The Annual International Living Retirement Survey

An increasing number of Americans have expressed an interest in moving abroad. At International Living, we’ve provided advice and information on transitioning to a new life overseas in retirement since 1979. In the last several months, we’ve seen a huge spike in queries on our website on topics related to moving out of the U.S….and we decided to find out why.

We sent out a survey to 9,000+ subscribers. This first group was subscribers to our free email list, who receive daily messages – called Postcards – from our correspondents living in expat destinations in Latin America, Europe, Southeast Asia, and beyond. They and other expats share what life is really like, their experiences, and details on specific locations. 

We also polled paid subscribers to our magazine and other publications and programs to understand why they were reading International Living. Many of the usual suspects came up, including seeking a lower cost of living, the chance to live in an ideal climate, low-cost/high-quality healthcare, and more.

For the newest subscribers, we discovered that many were motivated by the pandemic and its fallout, not to mention political turmoil in the United States.

Question 1: What Gender are You?

62.64% of people who took the survey were male.

37.05% of people who took the survey were female.

0.28% selected other.

Question 2: What is your Marital Status?

Just about 56% of our audience is married, with 33% single. What’s interesting is that in most expat destinations you’ll find a large group of singles – male and female.

Living alone is safe in most places. And there are plenty of activities for everybody; singles never feel excluded.

Additonal Resources for our Single Readers:

Moving Abroad Single? It’s easier than you Think.

Question 3: Age?

Retirement is different for everybody.

Some people are planning for a retirement overseas several years from now, while others are already retired but looking for more adventurous and affordable alternatives than the U.S.

That’s why you see this range of ages.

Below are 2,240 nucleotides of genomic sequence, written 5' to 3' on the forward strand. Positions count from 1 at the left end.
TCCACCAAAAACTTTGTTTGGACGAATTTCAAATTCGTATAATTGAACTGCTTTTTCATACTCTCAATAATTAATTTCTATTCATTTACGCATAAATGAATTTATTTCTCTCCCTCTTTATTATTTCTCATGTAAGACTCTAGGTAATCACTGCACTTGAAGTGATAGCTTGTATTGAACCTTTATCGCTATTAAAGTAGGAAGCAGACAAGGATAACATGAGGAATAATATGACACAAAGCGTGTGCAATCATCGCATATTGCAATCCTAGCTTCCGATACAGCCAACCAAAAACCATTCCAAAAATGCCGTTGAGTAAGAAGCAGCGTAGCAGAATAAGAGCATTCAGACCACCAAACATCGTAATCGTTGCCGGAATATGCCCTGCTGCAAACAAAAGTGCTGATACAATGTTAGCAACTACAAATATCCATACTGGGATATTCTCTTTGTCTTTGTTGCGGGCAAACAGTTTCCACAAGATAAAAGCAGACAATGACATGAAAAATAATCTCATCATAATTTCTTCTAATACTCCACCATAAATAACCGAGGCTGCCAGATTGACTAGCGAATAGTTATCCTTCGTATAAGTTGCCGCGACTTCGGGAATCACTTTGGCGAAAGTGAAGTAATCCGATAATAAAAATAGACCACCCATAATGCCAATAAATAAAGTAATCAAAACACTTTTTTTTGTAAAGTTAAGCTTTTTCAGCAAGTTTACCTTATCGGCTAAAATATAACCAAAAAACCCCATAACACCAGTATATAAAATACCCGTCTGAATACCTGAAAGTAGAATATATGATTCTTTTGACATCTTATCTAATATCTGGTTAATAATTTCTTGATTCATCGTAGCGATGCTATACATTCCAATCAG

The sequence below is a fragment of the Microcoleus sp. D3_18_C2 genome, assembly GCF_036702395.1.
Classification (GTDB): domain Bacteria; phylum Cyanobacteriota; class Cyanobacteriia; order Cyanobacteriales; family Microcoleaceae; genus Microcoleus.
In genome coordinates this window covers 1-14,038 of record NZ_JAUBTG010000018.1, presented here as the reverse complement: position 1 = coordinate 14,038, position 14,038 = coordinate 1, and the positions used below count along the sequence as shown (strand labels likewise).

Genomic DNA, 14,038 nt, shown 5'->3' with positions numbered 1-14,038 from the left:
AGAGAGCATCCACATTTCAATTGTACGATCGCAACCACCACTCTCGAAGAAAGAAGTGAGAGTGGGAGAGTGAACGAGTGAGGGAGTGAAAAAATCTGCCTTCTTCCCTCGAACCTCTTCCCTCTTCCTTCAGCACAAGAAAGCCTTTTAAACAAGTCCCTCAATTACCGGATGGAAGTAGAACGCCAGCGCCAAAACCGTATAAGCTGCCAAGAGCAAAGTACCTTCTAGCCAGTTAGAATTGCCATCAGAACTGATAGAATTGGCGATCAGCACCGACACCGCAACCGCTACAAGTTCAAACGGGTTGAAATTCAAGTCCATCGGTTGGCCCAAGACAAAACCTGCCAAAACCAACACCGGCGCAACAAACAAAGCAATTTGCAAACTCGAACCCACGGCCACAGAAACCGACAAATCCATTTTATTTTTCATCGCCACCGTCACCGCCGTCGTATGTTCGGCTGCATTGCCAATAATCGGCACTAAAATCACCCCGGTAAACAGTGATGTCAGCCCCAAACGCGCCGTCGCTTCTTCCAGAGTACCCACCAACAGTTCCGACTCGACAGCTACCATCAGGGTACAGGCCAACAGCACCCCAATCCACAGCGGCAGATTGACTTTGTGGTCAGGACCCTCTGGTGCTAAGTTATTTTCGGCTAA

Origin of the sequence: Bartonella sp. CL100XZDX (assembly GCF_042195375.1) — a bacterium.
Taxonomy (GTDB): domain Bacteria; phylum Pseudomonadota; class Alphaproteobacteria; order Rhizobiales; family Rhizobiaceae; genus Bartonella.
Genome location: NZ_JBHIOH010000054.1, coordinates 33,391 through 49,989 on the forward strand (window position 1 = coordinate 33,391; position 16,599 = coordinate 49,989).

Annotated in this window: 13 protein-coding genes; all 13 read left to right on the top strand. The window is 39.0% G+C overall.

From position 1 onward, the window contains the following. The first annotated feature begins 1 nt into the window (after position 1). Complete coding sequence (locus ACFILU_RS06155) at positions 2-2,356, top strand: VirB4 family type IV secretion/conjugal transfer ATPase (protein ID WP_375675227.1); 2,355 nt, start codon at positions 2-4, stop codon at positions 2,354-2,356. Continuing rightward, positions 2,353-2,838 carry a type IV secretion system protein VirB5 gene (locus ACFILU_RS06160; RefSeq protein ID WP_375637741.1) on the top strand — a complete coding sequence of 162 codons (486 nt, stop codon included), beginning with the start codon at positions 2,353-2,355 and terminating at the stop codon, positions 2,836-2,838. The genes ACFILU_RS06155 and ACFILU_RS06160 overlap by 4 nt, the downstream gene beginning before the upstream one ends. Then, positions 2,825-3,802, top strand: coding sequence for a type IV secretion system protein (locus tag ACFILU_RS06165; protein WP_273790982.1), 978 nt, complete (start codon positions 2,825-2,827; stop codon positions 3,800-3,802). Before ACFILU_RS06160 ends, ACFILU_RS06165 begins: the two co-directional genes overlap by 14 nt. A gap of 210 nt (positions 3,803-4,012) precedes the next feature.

Find out More about The Best Places to Retire:

The World’s Best Places to Retire

Question 4: What is Your Nationality?

The vast majority of our readers are from the United States, representing 82% of subscribers. Canadians make up 9.5%, with Australians and Europeans coming in at 3.8 % and 3.7%, respectively.

We address this issue by often profiling expats from these areas in our coverage and offering information that applies to people of all nationalities.

Question 5: How Did You Hear About International Living?

Of the people who could recall where they heard of International Living, most, at 22.7%, said that it was during a Google search.

Facebook brought in 12.5% of those surveyed, which is testament to International Living’s active social media presence, including pages dedicated to popular retirement havens like Mexico and France.

Like International Living’s Facebook page here –

Question 6: What Made You Sign Up to International Living’s Daily Postcards?

About 76% of new subscribers say they are looking for general information on moving overseas, and that’s why they signed up for our Postcards, which is International Living’s free daily email. That stands to reason as Postcards give a great overview of the overall expat experience.

IL readers tend to be travelers too, so it’s no surprise that 27.5% signed up to get more information on this topic. We also take deep-dives into the countries that are in IL’s universe in the daily Postcards, so the 26% of new subscribers looking for that information are finding relevant content.

Since we also cover ways to fund a new life abroad—whether it’s starting a business, investing, real estate, freelancing, or something else—it makes sense that the 19.7% of respondents looking for that content signed up for Postcards, as well.

Additonal Resources:

Editor’s Choice – The Best Content from International Living on Travel and Moving Overseas

Need a Way to Fund Your Life? Find Out Much More Here

Q7: Are You Currently Living Overseas?

It’s no big surprise that 89% of our readers say they are not currently living overseas. However, 3% did say they are living overseas part-time. This is one of number of trends we covered in our 5 Ways Retirement is Changing article. If you prefer consistency and rootedness, you’d probably be happier moving somewhere full-time. But if you like variety, stimulation, and change, the part-time expat lifestyle might be just the answer.

Additional Resources: